In mid-February 2012 my brother purchased a hand of bananas and brought it home. As was customary he set them out to slowly ripen. For whatever reason this did not occur as expected. He eventually gave up on them and gave them to me to deal with. As I recall they had logo stickers on them identifying them as a product of Dole and coming from Nicaragua.
The first thing I noticed about them was the color. It was, without a doubt, the greenest green I’d ever seen on a banana. The second thing was the amount of exertion, the grappling, teeth-clenching muscle power it took to simply separate one banana from the rest of the hand. Third, it proved impossible to peel one. The bananas were extremely hard and dense, even fibrous, if not to say wooden. I then tried to cut one in half. I first tried a sharp knife, but to no avail. I then tried a serrated knife, and with a vigorous sawing motion I managed to cut one in half. Even after I cut it in half I still couldn’t peel it as one normally would. As they were considered a loss by my brother, I too, gave up on them, assuming they had been picked, packed, and shipped from too far away and too soon in their growth cycle.
I threw the cut pieces in the garbage. On my way out to take out the garbage and just on a whim (based on how tough the bananas had proven to be) I hung the last two whole bananas on a hook on the garage. That was February 2012. It is now February 2013.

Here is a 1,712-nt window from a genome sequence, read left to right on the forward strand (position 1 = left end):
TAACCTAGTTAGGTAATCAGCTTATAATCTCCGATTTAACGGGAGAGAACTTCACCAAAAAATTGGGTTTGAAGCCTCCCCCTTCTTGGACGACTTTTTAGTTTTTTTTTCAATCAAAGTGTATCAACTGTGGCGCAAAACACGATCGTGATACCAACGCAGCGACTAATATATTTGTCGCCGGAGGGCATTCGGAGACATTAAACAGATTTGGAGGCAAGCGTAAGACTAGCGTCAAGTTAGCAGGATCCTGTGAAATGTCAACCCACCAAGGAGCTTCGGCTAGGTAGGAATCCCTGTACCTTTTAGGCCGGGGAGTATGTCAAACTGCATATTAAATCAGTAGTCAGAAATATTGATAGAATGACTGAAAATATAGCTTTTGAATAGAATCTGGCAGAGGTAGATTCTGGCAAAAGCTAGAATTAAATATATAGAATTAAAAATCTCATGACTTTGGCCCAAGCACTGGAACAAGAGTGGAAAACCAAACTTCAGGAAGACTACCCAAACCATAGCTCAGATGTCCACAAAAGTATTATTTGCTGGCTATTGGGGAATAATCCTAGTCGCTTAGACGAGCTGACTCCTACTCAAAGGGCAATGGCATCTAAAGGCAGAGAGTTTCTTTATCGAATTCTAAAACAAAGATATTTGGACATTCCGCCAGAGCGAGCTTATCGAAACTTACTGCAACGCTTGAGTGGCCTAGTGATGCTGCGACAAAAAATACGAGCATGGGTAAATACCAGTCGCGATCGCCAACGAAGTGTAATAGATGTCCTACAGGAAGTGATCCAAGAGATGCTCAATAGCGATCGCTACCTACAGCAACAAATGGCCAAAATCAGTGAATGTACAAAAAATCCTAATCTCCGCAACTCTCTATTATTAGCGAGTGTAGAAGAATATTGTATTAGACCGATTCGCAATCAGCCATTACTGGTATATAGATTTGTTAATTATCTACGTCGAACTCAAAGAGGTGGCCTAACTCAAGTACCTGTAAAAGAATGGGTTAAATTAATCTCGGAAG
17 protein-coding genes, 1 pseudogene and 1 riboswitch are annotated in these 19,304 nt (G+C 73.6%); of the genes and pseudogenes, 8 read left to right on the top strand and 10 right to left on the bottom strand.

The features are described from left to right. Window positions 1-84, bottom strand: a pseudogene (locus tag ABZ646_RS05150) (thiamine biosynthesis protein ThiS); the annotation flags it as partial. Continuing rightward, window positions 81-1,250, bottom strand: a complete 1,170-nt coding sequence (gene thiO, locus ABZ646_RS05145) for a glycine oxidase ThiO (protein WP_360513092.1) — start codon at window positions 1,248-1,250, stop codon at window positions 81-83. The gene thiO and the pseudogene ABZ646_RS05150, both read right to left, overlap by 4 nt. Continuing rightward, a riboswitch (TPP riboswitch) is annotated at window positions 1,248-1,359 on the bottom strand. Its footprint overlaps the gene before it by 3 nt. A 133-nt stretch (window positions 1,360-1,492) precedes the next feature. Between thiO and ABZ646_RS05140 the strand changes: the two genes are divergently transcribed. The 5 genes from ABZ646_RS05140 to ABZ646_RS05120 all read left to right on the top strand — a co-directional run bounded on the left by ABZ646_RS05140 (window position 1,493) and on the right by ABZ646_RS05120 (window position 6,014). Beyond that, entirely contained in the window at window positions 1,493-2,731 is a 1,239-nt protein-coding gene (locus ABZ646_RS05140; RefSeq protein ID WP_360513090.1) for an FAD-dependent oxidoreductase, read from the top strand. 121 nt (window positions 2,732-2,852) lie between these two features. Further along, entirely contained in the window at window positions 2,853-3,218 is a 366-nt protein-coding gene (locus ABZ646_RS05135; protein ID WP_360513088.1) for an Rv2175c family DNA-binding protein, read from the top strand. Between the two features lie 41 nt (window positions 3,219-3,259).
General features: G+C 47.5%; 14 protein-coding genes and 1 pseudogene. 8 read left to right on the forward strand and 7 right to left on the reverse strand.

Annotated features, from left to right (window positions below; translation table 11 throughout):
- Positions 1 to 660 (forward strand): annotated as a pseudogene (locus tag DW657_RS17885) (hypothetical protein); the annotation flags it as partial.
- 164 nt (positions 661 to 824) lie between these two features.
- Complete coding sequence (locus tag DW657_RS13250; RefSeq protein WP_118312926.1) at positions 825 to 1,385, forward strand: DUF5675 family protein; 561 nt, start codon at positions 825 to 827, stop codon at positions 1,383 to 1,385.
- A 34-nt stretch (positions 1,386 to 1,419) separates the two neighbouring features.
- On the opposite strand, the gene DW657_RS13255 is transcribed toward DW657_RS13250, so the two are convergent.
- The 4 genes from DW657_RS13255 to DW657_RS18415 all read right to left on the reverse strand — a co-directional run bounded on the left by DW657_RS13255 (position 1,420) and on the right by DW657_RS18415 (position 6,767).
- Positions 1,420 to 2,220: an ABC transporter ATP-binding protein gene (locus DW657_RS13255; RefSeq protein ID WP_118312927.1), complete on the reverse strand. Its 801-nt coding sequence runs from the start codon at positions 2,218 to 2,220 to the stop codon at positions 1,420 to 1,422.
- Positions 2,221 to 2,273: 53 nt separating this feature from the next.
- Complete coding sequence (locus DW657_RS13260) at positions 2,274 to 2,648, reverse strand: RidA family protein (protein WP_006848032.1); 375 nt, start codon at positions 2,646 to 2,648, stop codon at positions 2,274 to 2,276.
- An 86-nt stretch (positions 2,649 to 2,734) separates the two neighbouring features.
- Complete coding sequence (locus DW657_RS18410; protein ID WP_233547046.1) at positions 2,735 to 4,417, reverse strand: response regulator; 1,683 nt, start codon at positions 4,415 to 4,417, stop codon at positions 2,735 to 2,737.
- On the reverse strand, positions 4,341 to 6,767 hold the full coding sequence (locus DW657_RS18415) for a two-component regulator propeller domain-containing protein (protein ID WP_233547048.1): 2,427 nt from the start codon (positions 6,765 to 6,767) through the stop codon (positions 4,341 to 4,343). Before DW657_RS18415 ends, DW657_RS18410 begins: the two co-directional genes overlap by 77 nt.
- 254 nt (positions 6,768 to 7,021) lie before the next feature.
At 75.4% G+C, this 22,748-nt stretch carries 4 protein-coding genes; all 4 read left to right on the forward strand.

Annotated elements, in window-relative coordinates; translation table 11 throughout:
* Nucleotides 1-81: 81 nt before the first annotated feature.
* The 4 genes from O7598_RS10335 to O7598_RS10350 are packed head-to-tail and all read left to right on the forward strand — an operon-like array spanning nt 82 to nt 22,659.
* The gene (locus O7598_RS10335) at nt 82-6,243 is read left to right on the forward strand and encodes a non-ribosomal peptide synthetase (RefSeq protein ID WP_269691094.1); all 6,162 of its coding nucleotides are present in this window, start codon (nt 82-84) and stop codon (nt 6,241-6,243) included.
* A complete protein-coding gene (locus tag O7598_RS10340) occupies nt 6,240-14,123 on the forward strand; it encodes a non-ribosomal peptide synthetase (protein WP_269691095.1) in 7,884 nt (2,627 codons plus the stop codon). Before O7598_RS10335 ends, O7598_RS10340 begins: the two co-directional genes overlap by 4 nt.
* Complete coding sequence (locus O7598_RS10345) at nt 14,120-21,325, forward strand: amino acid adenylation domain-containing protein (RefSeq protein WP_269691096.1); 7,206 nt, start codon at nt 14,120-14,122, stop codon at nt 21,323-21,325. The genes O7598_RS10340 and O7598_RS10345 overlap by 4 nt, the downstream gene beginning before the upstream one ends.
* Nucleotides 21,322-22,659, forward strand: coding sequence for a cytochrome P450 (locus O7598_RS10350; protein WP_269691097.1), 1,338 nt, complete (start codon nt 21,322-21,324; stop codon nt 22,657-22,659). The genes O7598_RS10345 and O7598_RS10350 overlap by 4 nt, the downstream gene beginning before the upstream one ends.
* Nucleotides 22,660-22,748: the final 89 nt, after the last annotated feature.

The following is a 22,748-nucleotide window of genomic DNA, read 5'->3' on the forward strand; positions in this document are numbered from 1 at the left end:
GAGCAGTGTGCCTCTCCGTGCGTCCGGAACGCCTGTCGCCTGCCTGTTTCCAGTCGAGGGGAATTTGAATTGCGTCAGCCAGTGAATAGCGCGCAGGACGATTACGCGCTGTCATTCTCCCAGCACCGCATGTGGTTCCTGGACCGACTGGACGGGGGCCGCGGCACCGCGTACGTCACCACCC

They’ve been hanging on the garage for over a year now.
The bananas are now desiccated, mummified, and dried out. They’ve been through snowstorms and rainstorms and even pretty high winds. They’ve lost their vibrant green coloration and have become mottled, lumpy, and drab. Unlike the fallen leaves of autumn and other such vegetation, it seems that the local microbial flora and fauna, and even the local fungi and molds, don’t seem to know what to do with these bananas. They just hang there, day after day.
These bananas have been hanging there for over a year now. If they’re still hanging there a year from now, which I doubt: and if I’m still here a year from now, which I also doubt; and if the Internet is still here a year from now, a thing I also doubt; then you may remind me and I’ll post another picture of them – just for the record books.